Changes in the directins of principal stresses occur in all ground work associated with engineering works, as well as earthquakes; an important topical example is the cyclic loading from waves on the foundation soil of offshore structures. A review of the shortcomings of existing laboratory shear apparatus is followed by a description of a new plane strain device, the Directional Shear Cell, which avoids strain constraints while enabling chosen rotations of principal stress directions to be imposed on a uniformly stressed cubical sample. These rotations may be single jumps of any magnitude from 0 degree to 90 degrees or continuous cycle variations in direction up to 75 degrees. Data from tests on sand in the Directional Shear Cell show the severe effects of some principal stress rotations on stress-strain relationships. The cyclic tests with large continuous direction change showed an unrelenting increase in cumulative strain at low mobilised shear strength. (AUTHORS)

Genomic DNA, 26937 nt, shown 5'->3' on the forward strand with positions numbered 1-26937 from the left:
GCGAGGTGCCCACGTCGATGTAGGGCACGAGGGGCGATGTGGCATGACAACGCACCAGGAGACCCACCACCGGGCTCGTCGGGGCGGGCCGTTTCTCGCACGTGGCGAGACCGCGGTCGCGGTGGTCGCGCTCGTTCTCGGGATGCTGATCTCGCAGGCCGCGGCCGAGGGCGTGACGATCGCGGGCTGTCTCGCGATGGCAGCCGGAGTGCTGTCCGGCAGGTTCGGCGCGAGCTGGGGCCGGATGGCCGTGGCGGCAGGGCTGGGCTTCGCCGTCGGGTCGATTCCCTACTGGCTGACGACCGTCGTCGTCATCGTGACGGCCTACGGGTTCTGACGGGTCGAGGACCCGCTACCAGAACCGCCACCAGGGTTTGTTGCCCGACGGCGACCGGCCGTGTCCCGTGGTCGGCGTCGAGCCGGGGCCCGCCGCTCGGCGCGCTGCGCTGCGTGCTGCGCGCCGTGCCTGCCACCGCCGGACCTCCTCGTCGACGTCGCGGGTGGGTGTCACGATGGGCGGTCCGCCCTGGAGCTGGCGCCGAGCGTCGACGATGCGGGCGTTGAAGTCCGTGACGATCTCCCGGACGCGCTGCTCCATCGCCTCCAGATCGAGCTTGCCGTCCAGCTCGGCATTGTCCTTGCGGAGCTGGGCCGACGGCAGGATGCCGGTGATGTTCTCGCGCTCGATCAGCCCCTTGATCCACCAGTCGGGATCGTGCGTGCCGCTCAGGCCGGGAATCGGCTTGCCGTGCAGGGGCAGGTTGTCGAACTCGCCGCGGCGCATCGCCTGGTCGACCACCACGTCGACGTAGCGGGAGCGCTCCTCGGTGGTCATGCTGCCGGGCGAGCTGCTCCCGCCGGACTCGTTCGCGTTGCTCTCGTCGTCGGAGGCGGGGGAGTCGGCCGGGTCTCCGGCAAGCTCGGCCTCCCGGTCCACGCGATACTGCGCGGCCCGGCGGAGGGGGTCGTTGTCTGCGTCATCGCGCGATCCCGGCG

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  • Accession Number: 00315384
  • Record Type: Publication
  • Report/Paper Numbers: ASCE 15375
  • Files: TRIS
  • Created Date: Feb 6 1981 12:00AM